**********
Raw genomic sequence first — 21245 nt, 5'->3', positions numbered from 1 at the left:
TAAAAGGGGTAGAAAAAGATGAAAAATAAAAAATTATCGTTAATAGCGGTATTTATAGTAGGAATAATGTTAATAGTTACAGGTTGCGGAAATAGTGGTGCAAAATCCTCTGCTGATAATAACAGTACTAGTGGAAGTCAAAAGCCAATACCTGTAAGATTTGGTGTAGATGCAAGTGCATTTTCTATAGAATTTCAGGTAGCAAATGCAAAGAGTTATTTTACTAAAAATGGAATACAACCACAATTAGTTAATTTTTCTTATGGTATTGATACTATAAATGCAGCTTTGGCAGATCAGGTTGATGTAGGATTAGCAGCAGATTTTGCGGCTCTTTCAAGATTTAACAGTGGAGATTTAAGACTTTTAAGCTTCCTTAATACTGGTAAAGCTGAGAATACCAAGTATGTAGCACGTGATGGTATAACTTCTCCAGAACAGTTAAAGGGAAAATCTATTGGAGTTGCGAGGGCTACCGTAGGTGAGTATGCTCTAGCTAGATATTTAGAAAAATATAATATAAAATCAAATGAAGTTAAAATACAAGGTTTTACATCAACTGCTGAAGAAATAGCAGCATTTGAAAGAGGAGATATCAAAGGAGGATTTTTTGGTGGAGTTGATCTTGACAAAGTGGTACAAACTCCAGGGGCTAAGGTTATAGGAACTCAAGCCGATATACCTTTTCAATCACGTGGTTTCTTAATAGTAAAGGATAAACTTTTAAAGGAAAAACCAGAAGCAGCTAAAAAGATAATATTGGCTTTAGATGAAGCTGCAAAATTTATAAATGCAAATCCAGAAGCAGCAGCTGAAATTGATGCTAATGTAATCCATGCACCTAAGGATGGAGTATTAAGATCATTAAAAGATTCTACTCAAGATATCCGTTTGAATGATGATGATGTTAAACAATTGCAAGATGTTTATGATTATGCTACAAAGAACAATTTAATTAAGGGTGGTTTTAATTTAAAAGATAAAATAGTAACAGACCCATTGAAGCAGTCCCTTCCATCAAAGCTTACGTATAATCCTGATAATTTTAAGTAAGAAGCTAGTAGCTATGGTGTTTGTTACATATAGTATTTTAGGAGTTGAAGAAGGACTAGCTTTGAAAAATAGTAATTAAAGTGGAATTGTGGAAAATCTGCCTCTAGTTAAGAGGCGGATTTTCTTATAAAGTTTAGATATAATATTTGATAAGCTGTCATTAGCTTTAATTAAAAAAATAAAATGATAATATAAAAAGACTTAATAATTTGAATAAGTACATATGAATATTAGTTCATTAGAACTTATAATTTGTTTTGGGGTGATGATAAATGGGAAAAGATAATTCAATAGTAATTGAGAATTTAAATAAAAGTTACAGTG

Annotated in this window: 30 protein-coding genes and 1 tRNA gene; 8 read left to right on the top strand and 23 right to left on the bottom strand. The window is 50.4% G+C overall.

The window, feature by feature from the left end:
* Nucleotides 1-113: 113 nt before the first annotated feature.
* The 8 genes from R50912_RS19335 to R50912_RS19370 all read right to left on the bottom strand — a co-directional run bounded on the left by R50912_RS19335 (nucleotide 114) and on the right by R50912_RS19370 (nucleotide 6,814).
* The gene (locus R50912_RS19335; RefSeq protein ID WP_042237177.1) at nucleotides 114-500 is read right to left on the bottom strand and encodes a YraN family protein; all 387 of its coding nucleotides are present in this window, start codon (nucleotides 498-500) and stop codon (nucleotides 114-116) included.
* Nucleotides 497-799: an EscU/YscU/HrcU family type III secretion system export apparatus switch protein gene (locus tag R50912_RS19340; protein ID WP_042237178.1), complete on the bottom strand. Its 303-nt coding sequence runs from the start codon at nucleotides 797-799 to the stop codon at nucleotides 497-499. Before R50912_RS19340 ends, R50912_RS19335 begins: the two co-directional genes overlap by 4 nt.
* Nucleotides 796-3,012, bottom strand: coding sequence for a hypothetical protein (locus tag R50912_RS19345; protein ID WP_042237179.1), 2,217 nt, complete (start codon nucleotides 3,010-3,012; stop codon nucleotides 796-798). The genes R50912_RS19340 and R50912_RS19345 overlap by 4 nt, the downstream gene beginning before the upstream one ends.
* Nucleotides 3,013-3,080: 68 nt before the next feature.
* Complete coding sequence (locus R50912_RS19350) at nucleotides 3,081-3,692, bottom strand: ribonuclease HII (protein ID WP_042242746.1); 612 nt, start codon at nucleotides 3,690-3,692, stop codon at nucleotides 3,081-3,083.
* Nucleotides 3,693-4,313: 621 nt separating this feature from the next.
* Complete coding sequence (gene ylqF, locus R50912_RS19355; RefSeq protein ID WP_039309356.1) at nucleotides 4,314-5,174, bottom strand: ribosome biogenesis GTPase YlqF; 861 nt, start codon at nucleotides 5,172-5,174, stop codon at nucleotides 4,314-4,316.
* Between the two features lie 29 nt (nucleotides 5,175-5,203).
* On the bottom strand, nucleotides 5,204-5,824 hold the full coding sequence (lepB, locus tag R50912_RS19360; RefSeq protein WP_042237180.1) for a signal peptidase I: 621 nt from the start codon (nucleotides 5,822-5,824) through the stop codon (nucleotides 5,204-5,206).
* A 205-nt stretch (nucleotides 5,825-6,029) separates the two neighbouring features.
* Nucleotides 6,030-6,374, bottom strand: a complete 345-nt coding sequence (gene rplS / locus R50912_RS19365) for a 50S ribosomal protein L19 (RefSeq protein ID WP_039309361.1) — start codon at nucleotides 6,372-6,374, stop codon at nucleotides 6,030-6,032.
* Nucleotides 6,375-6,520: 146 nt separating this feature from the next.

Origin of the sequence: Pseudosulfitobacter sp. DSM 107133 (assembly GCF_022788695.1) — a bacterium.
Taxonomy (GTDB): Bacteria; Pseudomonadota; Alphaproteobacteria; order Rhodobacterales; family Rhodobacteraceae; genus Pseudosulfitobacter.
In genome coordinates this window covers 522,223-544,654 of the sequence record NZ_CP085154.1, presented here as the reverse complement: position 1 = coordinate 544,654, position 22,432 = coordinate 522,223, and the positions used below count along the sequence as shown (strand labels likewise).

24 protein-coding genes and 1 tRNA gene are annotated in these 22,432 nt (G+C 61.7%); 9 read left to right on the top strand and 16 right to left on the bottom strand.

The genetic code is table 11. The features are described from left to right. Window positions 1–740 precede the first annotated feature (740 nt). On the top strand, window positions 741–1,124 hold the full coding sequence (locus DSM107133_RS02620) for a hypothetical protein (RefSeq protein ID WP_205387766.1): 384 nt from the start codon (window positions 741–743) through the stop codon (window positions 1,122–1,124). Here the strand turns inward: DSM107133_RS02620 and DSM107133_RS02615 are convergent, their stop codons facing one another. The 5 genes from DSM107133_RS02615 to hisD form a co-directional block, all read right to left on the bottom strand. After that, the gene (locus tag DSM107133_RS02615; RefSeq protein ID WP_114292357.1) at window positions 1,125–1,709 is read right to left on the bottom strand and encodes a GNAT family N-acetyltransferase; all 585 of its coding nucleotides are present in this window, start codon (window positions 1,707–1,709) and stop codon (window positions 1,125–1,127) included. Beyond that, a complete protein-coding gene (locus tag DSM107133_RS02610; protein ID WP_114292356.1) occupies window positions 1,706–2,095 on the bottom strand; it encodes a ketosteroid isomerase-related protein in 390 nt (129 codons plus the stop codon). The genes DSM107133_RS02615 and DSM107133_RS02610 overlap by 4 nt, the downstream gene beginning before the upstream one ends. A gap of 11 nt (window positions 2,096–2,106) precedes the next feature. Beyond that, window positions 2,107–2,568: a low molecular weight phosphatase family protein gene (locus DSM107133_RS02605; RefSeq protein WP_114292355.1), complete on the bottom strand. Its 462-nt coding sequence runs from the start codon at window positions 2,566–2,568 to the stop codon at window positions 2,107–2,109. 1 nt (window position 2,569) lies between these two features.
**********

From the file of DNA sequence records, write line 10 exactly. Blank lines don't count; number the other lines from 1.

* Nucleotides 3,013-3,080: 68 nt before the next feature.